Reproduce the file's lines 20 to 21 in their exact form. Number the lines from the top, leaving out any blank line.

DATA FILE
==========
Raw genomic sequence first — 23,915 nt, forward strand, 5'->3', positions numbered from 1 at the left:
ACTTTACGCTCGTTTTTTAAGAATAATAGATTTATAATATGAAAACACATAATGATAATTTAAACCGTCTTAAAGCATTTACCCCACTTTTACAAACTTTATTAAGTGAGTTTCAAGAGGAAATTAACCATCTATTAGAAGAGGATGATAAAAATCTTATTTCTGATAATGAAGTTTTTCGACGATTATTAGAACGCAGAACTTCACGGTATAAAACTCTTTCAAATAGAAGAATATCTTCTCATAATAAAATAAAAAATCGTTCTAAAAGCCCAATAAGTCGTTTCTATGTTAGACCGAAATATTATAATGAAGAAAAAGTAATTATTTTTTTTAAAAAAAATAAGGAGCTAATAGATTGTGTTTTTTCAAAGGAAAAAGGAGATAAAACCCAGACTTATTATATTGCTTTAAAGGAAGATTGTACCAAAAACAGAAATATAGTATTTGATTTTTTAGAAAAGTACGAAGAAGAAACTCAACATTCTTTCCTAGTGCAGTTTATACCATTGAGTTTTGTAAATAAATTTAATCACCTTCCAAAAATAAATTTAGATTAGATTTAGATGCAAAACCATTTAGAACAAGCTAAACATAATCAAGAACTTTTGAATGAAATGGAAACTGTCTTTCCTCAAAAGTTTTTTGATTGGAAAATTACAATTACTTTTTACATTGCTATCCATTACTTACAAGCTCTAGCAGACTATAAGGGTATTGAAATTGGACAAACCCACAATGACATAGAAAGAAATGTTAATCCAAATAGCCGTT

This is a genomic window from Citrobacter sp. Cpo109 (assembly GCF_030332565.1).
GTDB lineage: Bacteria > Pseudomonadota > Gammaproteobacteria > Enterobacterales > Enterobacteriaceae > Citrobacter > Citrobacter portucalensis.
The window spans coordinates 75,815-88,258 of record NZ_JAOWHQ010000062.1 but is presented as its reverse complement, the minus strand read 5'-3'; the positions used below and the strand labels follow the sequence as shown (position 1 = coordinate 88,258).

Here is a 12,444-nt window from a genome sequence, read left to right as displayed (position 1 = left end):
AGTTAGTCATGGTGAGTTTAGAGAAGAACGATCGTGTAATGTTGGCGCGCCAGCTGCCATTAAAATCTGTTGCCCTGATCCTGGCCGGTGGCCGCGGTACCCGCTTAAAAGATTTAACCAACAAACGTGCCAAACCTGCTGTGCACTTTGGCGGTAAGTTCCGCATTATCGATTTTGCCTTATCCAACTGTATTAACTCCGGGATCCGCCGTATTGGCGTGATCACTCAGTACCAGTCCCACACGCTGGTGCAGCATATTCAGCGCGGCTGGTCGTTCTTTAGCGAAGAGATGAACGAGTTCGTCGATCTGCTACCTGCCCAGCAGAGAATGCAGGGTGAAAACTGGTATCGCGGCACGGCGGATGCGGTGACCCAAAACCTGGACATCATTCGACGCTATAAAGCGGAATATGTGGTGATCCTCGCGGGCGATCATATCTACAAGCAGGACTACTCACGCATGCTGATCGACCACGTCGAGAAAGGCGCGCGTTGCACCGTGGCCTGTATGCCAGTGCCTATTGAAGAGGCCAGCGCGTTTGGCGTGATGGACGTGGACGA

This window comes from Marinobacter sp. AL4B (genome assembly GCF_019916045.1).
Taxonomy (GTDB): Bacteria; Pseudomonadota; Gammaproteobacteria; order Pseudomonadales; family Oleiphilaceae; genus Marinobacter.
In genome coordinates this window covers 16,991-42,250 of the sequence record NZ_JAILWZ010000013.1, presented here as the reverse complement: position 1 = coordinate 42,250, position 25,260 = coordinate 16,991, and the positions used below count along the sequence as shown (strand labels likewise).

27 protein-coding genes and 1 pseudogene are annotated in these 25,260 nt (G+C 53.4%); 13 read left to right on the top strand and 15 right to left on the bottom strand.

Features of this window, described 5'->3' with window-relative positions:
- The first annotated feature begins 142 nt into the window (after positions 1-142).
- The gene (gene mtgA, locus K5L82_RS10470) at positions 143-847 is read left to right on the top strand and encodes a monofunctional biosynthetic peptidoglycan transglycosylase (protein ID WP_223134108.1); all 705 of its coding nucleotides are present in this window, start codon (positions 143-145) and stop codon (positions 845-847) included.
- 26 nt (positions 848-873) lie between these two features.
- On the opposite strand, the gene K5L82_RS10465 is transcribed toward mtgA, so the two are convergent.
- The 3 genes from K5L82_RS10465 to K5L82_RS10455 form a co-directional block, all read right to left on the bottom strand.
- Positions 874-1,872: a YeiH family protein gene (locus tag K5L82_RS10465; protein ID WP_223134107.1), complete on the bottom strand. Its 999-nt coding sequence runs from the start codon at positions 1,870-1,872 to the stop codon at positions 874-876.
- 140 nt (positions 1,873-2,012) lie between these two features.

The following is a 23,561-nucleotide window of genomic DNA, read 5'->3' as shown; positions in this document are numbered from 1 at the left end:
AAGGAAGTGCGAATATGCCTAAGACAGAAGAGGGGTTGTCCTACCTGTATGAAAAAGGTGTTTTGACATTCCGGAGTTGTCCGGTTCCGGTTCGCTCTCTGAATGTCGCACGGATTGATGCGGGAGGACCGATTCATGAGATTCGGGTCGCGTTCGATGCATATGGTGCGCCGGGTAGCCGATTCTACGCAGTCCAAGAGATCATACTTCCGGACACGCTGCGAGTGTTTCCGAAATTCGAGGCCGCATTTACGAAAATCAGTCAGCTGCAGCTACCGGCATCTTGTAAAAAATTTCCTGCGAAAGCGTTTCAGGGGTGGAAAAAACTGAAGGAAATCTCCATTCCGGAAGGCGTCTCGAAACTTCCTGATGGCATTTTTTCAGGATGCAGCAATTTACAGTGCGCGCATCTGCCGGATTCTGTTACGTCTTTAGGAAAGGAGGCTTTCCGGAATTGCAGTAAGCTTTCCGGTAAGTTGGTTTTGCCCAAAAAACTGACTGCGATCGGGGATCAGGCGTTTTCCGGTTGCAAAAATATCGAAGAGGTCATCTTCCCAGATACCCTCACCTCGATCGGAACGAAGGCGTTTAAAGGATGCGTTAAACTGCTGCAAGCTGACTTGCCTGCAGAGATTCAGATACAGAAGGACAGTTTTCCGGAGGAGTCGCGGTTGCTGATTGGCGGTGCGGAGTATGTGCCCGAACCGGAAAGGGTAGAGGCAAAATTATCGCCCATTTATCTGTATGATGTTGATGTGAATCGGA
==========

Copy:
The following is a 23,561-nucleotide window of genomic DNA, read 5'->3' as shown; positions in this document are numbered from 1 at the left end:
AAGGAAGTGCGAATATGCCTAAGACAGAAGAGGGGTTGTCCTACCTGTATGAAAAAGGTGTTTTGACATTCCGGAGTTGTCCGGTTCCGGTTCGCTCTCTGAATGTCGCACGGATTGATGCGGGAGGACCGATTCATGAGATTCGGGTCGCGTTCGATGCATATGGTGCGCCGGGTAGCCGATTCTACGCAGTCCAAGAGATCATACTTCCGGACACGCTGCGAGTGTTTCCGAAATTCGAGGCCGCATTTACGAAAATCAGTCAGCTGCAGCTACCGGCATCTTGTAAAAAATTTCCTGCGAAAGCGTTTCAGGGGTGGAAAAAACTGAAGGAAATCTCCATTCCGGAAGGCGTCTCGAAACTTCCTGATGGCATTTTTTCAGGATGCAGCAATTTACAGTGCGCGCATCTGCCGGATTCTGTTACGTCTTTAGGAAAGGAGGCTTTCCGGAATTGCAGTAAGCTTTCCGGTAAGTTGGTTTTGCCCAAAAAACTGACTGCGATCGGGGATCAGGCGTTTTCCGGTTGCAAAAATATCGAAGAGGTCATCTTCCCAGATACCCTCACCTCGATCGGAACGAAGGCGTTTAAAGGATGCGTTAAACTGCTGCAAGCTGACTTGCCTGCAGAGATTCAGATACAGAAGGACAGTTTTCCGGAGGAGTCGCGGTTGCTGATTGGCGGTGCGGAGTATGTGCCCGAACCGGAAAGGGTAGAGGCAAAATTATCGCCCATTTATCTGTATGATGTTGATGTGAATCGGA